Radiotracers in the environment provide powerful tools for understanding environmental processes. Viewed as an age continuum, methods using shorter-lived radionuclides (<100 y) like 3H, 7Be, 85Kr, 134Cs, and 137Cs generally rely on measurements of radioactive decay in samples. Methods using longer-lived radionuclides (>1,000 y) like 10Be, 14C, 36Cl, and 81Kr generally rely on atom-counting measurements such as accelerator mass spectrometry. Significant challenges exist in the age range between 100 and 1,000 years where useful radiotracers are difficult to measure by either method and can have very low abundance. These challenges are being addressed with more sensitive measurements using both atom counting and radioactive decay, extending the reach of established radiotracers as well as adding new chronometers. Improvements in atom-counting methods will be reviewed; the practicality of using 81Kr (abundance ~5×10-13 in atmospheric krypton) for age-dating old aquifers has been established and current work focuses on improving sample utilization efficiency to allow smaller samples to be measured. Better efficiency also brings lower-abundance isotopes within reach, for example 39Ar. Improvements in radioactive decay counting will be reviewed; these take advantage of ultra-pure materials to achieve lower backgrounds and are adding new age-dating reach to the environmental science tool-set with intermediate half-life radionuclides, for example 32Si for sediment cores. These methods also improve sensitivity for established radiotracers like 3H and will allow smaller samples to be measured, allowing specific processes to be traced. For example, using 3H as an indicator of carbon cycling through organic compounds in soil systems. Progress in both atom counting and decay counting is expanding the use of 39Ar for age-dating aquifers, measuring ocean mixing, and age-dating younger glacial ice. Argon-39 is a challenging intermediate-age radiotracer (269-year half-life) with

  18. Review of Measures of Worksite Environmental and Policy Supports for Physical Activity and Healthy Eating

    PubMed Central

    Reeds, Dominic N.; van Bakergem, Margaret A.; Marx, Christine M.; Brownson, Ross C.; Pamulapati, Surya C.; Hoehner, Christine M.

    2015-01-01

    Introduction Obesity prevention strategies are needed that target multiple settings, including the worksite. The objective of this study was to assess the state of science concerning available measures of worksite environmental and policy supports for physical activity (PA) and healthy eating (HE). Methods We searched multiple databases for instruments used to assess worksite environments and policies. Two commonly cited instruments developed by state public health departments were also included. Studies that were published from 1991 through 2013 in peer-reviewed publications and gray literature that discussed the development or use of these instruments were analyzed. Instrument administration mode and measurement properties were documented. Items were classified by general health topic, 5 domains of general worksite strategy, and 19 subdomains of worksite strategy specific to PA or HE. Characteristics of worksite measures were described including measurement properties, length, and administration mode, as well as frequencies of items by domain and subdomain. Results Seventeen instruments met inclusion criteria (9 employee surveys, 5 manager surveys, 1 observational assessment, and 2 studies that used multiple administration modes). Fourteen instruments included reliability testing. More items were related to PA than HE. Most instruments (n = 10) lacked items in the internal social environment domain. The most common PA subdomains were exercise facilities and lockers/showers; the most common HE subdomain was healthy options/vending. Conclusion This review highlights gaps in measurement of the worksite social environment. The findings provide a useful resource for researchers and practitioners and should inform future instrument development. PMID:25950572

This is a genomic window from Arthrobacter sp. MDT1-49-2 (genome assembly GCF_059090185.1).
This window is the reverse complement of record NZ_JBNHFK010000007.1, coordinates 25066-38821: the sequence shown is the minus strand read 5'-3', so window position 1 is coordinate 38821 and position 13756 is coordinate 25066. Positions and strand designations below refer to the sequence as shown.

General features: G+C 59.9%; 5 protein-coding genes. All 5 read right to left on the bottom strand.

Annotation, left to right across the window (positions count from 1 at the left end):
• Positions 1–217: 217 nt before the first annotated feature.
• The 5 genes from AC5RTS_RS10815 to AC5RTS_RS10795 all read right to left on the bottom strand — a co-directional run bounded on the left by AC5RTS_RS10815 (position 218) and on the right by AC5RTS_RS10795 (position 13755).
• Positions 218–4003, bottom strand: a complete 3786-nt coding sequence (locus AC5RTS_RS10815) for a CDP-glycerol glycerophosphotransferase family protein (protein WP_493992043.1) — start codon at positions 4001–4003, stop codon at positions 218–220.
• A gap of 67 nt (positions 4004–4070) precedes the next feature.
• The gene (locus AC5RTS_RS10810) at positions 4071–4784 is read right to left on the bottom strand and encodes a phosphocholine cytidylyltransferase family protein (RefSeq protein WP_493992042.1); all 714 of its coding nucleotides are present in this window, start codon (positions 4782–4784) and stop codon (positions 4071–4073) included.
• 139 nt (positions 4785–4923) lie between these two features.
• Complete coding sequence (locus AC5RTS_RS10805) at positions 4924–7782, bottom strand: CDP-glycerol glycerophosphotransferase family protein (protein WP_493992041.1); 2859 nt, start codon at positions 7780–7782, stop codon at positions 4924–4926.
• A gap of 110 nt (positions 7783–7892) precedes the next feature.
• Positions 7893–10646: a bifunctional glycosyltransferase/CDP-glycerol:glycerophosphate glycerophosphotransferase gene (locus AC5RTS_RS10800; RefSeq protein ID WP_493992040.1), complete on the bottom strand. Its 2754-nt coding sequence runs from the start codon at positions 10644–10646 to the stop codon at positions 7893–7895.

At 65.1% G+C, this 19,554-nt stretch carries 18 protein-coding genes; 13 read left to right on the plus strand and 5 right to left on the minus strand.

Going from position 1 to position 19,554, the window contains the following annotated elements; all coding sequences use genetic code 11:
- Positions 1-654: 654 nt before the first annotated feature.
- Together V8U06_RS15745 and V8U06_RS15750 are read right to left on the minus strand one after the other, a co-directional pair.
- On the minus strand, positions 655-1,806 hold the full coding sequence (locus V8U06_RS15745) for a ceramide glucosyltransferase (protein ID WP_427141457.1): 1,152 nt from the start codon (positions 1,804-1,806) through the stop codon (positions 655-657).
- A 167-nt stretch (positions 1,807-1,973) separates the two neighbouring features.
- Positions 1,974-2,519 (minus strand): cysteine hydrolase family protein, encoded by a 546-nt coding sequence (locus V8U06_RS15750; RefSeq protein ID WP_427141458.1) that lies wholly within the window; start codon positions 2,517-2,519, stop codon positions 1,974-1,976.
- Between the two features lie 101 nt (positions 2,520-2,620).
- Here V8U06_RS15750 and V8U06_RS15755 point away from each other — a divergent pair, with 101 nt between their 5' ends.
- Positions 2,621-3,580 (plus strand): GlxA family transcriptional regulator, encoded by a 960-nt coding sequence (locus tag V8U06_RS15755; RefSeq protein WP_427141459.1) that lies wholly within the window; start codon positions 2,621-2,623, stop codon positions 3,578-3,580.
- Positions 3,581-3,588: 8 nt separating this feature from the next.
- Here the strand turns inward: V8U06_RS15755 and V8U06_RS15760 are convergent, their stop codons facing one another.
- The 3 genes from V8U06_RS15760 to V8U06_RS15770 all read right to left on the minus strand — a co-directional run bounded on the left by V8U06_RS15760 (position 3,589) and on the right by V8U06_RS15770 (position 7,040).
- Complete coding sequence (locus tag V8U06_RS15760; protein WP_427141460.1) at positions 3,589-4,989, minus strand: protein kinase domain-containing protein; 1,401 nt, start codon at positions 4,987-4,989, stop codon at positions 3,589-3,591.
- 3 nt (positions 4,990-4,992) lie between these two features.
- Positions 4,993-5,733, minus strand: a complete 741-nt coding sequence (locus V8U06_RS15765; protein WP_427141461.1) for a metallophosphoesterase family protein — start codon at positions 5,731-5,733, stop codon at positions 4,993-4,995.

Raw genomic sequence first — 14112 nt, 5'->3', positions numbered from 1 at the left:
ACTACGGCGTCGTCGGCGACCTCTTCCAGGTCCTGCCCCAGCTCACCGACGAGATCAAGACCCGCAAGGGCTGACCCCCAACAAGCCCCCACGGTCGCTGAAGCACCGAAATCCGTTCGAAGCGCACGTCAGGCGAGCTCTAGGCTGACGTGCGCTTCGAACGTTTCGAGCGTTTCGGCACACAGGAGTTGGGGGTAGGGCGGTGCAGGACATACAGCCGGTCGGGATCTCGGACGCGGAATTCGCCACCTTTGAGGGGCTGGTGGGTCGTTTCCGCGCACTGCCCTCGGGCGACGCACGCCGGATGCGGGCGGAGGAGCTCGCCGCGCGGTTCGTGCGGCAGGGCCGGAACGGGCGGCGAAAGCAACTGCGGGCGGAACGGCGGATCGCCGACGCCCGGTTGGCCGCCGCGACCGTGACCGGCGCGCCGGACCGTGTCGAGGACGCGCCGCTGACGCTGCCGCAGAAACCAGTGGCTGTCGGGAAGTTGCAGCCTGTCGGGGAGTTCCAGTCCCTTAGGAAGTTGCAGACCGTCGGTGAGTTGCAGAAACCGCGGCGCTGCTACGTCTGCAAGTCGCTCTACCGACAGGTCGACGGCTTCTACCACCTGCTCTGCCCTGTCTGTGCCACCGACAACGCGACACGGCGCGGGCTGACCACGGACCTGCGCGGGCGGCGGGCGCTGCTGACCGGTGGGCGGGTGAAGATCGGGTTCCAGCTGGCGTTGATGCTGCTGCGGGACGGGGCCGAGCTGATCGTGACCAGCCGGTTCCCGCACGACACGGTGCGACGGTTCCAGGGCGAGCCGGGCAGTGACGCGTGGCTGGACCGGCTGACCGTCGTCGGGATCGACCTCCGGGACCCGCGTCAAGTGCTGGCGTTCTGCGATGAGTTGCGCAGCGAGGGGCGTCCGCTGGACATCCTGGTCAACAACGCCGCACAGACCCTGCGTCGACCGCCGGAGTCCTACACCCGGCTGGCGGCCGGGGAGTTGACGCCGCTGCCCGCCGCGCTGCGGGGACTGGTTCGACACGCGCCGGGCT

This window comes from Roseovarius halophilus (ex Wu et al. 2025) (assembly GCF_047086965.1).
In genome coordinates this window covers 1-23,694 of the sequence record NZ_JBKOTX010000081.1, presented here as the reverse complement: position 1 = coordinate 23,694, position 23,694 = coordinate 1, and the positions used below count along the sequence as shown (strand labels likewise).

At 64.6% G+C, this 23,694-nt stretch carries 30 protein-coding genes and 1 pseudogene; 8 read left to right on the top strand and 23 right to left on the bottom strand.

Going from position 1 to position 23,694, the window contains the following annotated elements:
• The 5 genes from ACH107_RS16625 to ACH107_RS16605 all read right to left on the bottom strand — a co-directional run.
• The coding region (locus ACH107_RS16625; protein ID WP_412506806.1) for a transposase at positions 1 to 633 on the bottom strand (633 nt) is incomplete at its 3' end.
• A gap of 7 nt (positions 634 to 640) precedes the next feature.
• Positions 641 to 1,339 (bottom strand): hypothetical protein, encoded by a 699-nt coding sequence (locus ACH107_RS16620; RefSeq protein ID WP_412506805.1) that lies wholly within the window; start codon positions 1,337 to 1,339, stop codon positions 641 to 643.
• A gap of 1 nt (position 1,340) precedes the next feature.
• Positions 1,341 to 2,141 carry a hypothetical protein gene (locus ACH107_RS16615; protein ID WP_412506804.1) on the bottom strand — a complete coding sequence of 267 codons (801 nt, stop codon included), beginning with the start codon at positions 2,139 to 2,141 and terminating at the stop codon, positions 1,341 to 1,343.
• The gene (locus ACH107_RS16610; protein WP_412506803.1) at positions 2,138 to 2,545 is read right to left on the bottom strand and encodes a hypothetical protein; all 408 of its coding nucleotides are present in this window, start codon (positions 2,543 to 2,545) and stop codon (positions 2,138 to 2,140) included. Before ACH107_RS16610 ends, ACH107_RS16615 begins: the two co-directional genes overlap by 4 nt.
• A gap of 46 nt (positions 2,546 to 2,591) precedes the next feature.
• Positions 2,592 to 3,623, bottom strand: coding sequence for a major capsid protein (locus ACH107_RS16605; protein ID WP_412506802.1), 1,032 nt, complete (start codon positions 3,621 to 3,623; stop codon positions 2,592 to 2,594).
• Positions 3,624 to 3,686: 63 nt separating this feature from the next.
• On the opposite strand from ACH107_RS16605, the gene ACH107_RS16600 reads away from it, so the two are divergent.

19. Review of measures of worksite environmental and policy supports for physical activity and healthy eating.

    PubMed

    Hipp, J Aaron; Reeds, Dominic N; van Bakergem, Margaret A; Marx, Christine M; Brownson, Ross C; Pamulapati, Surya C; Hoehner, Christine M

    2015-05-07